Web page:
The second commandment is one that speaks about the issue of vanity, or, rather, against blasphemy: that we are to use God’s name in complete reverance and holiness.
These ten requirements of Man by God are so important to God that He sets them before us specifically and decidedly and, obviously, that means that He really, really commands these things of us.
His name, God does not take lightly and He really, really wants us humans to not take it lightly, too. Otherwise, this commandment wouldn’t exist second in the order of the top ten things God commands of us.
Enter, then, afterward, a bishop in the Netherlands who advises that Christians should “call God ‘Allah'” inorder to “help ease tensions between religions”:
Bishop urges Christians to call God ‘Allah’
Catholic leader believes it would help ease tensions between religions
Catholic churches in the Netherlands should use the name Allah for God to ease tensions between Muslims and Christians, says a Dutch bishop.
Tiny Muskens, the bishop of Breda, told the Dutch TV program “Network” Monday night he believes God doesn’t mind what he is called, Radio Netherlands Worldwide reported.
The Almighty is above such “discussion and bickering,” he insisted.
Muskens points to Indonesia, where he served 30 years ago, as an example for Dutch churches. Christians in the Middle East also use the term Allah for God.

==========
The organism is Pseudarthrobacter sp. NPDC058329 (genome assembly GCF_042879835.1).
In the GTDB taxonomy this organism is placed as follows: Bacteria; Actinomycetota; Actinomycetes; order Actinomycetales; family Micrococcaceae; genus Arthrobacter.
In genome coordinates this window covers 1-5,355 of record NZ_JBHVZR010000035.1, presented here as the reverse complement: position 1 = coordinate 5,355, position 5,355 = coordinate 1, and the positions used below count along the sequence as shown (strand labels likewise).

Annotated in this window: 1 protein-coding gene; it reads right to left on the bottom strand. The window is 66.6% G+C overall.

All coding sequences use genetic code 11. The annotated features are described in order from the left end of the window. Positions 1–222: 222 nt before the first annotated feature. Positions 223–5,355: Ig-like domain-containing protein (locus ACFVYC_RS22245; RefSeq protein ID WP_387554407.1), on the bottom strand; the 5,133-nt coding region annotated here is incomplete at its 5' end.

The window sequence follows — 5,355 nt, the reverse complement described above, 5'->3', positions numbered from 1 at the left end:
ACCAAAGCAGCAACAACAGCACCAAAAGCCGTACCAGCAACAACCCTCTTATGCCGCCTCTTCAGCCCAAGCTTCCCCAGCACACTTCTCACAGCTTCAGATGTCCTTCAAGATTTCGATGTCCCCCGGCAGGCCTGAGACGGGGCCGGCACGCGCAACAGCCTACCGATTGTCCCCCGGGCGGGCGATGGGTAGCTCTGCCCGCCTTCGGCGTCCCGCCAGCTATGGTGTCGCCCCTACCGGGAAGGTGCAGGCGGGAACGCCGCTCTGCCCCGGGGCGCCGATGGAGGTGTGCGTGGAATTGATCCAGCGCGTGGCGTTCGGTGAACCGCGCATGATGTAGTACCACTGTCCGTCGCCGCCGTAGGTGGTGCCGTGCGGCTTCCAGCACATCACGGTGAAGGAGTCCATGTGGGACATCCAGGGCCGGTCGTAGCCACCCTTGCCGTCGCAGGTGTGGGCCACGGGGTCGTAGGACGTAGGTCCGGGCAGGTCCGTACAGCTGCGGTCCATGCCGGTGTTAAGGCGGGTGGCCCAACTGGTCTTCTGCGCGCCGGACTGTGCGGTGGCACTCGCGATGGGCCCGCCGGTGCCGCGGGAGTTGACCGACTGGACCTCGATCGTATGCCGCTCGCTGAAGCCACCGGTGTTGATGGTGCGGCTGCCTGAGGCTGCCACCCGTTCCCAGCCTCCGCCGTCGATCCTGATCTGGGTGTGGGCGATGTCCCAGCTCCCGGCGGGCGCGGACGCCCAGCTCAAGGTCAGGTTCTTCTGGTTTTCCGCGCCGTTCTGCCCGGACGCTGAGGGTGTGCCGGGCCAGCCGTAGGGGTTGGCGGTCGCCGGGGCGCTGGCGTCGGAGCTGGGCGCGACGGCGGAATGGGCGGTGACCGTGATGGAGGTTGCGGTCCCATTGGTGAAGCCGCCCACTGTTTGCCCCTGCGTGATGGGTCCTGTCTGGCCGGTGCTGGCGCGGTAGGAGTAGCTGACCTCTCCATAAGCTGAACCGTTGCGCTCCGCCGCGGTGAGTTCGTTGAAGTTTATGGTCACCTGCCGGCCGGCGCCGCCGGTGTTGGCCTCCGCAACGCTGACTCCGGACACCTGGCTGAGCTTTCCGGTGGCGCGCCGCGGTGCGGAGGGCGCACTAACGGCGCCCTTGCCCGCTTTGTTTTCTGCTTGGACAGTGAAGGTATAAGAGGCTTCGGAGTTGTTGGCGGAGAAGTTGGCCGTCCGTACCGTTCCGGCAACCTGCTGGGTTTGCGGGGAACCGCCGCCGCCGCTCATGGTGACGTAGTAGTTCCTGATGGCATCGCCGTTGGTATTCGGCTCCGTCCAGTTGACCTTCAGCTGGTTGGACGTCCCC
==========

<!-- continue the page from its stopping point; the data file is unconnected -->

“Someone like me has prayed to Allah yang maha kuasa (Almighty God) for eight years in Indonesia and other priests for 20 or 30 years,” Muskens said. “In the heart of the Eucharist, God is called Allah over there, so why can’t we start doing that together?”
Muskens thinks it could take another 100 years, but eventually the name Allah will be used by Dutch churches, promoting rapprochement between the two religions, he said, according to Radio Netherlands.
However, a survey published today in the Netherlands’ largest newspaper, De Telegraaf, showed 92 percent of the more than 4,000 people polled oppose the bishop’s view, the Associated Press reported.
Some letters to the paper were filled with ridicule for the bishop.
“Sure. Let’s call God Allah. Let’s then call a church a mosque and pray five times a day. Ramadan sounds like fun,” wrote Welmoet Koppenhol.
The chairman of the Protestant Church in the Netherlands, Gerrit de Fijter, told the Dutch paper he welcomed any attempt to “create more dialogue,” according to the AP. But he said, “Calling God ‘Allah’ does no justice to Western identity. I see no benefit in it.”
A Muslim spokesman, for Amsterdam’s union of Moroccan mosques, said Muslims had not asked for such a gesture from Christians, the AP reported.
Tensions with the Netherlands’ 1-million-strong Muslim community have been high since the 2004 murder of filmmaker Theo Van Gogh by a Muslim avenging a film critical of Islam.
Last week, politician Geert Wilders talked about banning the Quran, shortly after the head of a group of former Muslims, Ehsan Jami, compared Islam’s prophet Muhammad with al-Qaida leader Osama bin Laden.
Muskens made similar remarks several year ago about using the name of Allah, Radio Netherlands reported. He also suggested replacing the national Christian holiday Whit Monday – celebrated the day after Pentecost – with an Islamic religious day.